Permeable pavers can be the best choice for any paving needs around your property, whether it's an open multi-use area or the driveway. The following are just five reasons to consider these pavers for your next paving project.
1. Ecologically Responsible
Standard paving causes water to collect, unable to soak into the soil where it can join the groundwater and recharge aquifers. Instead, is evaporates off and is locally lost to changing weather patterns. In areas that suffer drought, no matter how mild, preventing the loss of rainwater is of utmost importance.
2. Stormwater Management
Heavy rains can lead to major problems. Flooding is the most obvious concern. Paved areas can act as conduits that heavy storm water flow down, often collecting up against buildings or flowing into neighboring fields and wreaking havoc. Permeable paving breaks up that flow so the water is better able to seep into the ground and disperse, as opposed to flowing down paved areas or overflowing storm drains. For this reason, permeable pavers can be a functioning part of your stormwater management system. In areas with high rain fall levels, additional drainage pipes can be installed in the paver base to further help route water towards storm drain systems.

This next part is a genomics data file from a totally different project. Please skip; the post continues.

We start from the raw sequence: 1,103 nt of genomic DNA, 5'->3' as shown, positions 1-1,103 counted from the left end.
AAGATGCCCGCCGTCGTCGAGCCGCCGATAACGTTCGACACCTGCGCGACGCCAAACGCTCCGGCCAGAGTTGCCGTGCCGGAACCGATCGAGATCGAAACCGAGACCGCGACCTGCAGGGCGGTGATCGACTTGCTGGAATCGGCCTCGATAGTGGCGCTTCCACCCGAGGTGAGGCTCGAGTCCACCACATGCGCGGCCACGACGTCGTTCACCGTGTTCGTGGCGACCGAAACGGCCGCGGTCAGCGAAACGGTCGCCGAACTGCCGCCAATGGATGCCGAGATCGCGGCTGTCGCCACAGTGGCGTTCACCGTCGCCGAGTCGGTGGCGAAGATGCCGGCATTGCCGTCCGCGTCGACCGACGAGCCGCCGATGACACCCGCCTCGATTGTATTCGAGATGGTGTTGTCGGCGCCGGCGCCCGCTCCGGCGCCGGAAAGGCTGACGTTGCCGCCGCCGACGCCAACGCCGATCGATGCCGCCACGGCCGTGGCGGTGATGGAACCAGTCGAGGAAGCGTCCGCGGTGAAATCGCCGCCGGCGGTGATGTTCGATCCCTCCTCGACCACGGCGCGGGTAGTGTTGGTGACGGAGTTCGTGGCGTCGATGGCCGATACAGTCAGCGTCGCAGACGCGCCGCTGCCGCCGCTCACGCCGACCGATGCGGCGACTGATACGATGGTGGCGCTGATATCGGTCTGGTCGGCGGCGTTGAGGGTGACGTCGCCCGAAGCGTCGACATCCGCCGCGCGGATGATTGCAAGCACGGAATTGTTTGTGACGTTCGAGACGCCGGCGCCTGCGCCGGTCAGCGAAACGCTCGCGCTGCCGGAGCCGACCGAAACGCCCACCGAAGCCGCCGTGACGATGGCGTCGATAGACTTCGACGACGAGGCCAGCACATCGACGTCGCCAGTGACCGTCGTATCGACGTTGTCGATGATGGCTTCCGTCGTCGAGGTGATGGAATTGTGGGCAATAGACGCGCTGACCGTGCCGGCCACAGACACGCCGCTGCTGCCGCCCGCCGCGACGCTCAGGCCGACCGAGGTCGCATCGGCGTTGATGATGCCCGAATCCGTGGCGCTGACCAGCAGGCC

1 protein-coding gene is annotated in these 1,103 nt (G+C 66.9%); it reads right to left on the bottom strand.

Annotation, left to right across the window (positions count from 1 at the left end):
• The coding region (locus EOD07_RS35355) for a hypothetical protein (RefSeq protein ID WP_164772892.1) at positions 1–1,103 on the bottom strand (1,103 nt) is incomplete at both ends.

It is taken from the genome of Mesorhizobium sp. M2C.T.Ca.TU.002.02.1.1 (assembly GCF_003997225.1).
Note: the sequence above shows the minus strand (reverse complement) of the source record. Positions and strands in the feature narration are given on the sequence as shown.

3. Low Maintenance
Once installed, permeable pavers require very little maintenance. The key is to make sure to first lay down a sand and gravel base and compact it in place. Then, the pavers and soil are installed over this base. The base materials aid in drainage while also ensuring the paving remains level, preventing cracking and heave issues. If a single paver does become damaged, it only takes a few minutes to replace it.
4. Erosion Control
Although most people think of permeable pavers when they are thinking of rainwater management, these pavers also provide a superior option for controlling erosion. Pavers can be installed in combination with grass or deep rooted plants to stabilize a slope. The pavers openings provide a sheltered place for the anchoring plants to take root without being washed or blown away as they establish.
In an agricultural setting, it is not uncommon to use grassy areas for overflow parking, whether it's for a picking and harvesting crew or a autumn public corn maze. Instead of maintaining a permanent lot or tearing up the lawn, install permeable pavers in the area you typically use for parking. The pavers allow grass to continue growing and prevent tire ruts from forming.
Contact a dealer of permeable paver products for more assistance.Share